‘Suicide Squad’ and ‘Bright’ director David Ayer has entered into negotiations to helm the remake the 1967 action thriller ‘The Dirty Dozen’.
In the original film, set during World War 2 and based on the E.M. Nathanson novel, the film centred on a top-secret mission before the Normandy Invasion, where a group of hardened Army prisoners were trained to conduct a suicide mission — to stage an assault on a chateau in Brittany, where dozens of high-ranking German officers were meeting.
Starring Lee Marvin, the ensemble supporting cast was made up of Ernest Borgnine, Charles Bronson, Jim Brown, John Cassavetes, Robert Ryan, Telly Savalas, Robert Webber and Donald Sutherland.
Three years after ‘The Dirty Dozen’ was released, ‘Too Late the Hero’, a film also directed by Robert Aldrich, was described as a “kind of sequel to The Dirty Dozen“. The 1969 Michael Caine film ‘Play Dirty’ follows a similar theme of convicts-recruited-as-soldiers.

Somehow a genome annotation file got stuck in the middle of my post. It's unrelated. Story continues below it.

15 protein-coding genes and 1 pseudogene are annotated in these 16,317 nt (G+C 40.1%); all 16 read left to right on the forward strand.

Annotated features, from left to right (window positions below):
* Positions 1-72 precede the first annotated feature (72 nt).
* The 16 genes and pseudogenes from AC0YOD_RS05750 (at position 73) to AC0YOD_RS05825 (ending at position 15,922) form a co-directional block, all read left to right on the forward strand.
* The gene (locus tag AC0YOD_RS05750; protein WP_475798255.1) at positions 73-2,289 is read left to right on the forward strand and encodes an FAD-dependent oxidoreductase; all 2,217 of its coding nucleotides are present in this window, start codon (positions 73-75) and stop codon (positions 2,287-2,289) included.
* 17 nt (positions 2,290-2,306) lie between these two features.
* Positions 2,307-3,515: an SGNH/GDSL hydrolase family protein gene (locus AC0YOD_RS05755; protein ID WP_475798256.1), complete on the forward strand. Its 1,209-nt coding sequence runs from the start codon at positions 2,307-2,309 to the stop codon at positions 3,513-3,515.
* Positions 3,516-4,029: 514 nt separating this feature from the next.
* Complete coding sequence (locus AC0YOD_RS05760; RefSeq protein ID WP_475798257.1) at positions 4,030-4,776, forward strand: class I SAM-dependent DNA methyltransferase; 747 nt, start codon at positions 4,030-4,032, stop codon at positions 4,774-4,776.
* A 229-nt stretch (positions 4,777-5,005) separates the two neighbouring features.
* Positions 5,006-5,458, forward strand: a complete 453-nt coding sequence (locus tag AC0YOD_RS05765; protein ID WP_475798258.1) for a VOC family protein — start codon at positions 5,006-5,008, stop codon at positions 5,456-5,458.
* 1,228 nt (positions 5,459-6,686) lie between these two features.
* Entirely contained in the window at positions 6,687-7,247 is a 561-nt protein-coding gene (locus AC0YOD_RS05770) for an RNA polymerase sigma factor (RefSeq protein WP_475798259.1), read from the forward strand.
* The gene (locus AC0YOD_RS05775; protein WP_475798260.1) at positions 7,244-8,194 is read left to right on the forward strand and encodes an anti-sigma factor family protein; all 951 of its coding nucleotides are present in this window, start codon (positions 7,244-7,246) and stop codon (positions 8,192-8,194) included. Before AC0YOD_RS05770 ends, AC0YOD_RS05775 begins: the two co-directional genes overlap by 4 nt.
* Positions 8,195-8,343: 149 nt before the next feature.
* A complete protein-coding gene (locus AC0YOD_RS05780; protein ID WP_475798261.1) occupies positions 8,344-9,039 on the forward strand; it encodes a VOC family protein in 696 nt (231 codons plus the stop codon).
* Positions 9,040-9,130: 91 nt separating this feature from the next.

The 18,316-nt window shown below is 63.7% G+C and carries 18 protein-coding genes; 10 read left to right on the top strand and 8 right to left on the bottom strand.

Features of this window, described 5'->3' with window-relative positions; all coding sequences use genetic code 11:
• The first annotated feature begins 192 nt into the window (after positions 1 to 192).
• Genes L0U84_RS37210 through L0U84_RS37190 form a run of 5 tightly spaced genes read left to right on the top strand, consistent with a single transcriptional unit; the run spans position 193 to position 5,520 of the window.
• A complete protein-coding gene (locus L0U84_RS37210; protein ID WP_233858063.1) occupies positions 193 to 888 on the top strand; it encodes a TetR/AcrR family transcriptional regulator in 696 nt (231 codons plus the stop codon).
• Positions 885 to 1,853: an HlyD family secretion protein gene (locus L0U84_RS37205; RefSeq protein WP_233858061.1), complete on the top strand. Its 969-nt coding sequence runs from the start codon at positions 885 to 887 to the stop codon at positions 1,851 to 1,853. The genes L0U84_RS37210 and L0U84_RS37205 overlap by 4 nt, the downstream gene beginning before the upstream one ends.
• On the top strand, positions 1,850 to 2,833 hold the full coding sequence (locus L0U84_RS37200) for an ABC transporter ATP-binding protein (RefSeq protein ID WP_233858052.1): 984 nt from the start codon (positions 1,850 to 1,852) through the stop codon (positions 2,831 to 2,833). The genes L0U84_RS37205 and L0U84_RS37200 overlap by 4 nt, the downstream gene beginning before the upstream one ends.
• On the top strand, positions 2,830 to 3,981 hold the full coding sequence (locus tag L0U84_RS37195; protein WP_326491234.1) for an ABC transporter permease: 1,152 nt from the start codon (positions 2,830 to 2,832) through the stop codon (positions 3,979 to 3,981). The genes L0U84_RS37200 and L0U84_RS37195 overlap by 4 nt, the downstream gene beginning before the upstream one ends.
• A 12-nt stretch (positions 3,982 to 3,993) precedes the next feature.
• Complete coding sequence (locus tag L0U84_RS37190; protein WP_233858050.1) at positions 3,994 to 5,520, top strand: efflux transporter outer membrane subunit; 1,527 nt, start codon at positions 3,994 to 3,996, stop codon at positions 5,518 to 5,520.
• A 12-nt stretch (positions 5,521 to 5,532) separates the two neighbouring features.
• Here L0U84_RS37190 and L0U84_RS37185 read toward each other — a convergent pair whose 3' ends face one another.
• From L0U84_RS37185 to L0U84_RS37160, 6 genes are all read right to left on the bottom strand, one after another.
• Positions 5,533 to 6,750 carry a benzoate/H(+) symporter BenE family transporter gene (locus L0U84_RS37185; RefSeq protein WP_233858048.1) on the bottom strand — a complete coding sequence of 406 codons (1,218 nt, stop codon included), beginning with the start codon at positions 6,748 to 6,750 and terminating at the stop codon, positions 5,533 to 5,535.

The remake is said to have ditched that setting and will bring it up to date to appeal to a contemporary market. Ayer would also write the screenplay in which Simon Kinberg will produce alongside Ayer.
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Ayer was at the helm for ‘Suicide Squad’, which, despite its negative reviews, still garnered a whopping $750 million dollars at the worldwide box office. He then went on to direct Netflix film ‘Bright’ which saw him reunite with Will Smith, a sequel for that film has been commissioned. He will also return to helm the picture. He is currently filming a number of episodes for the crime drama TV series ‘Deputy’.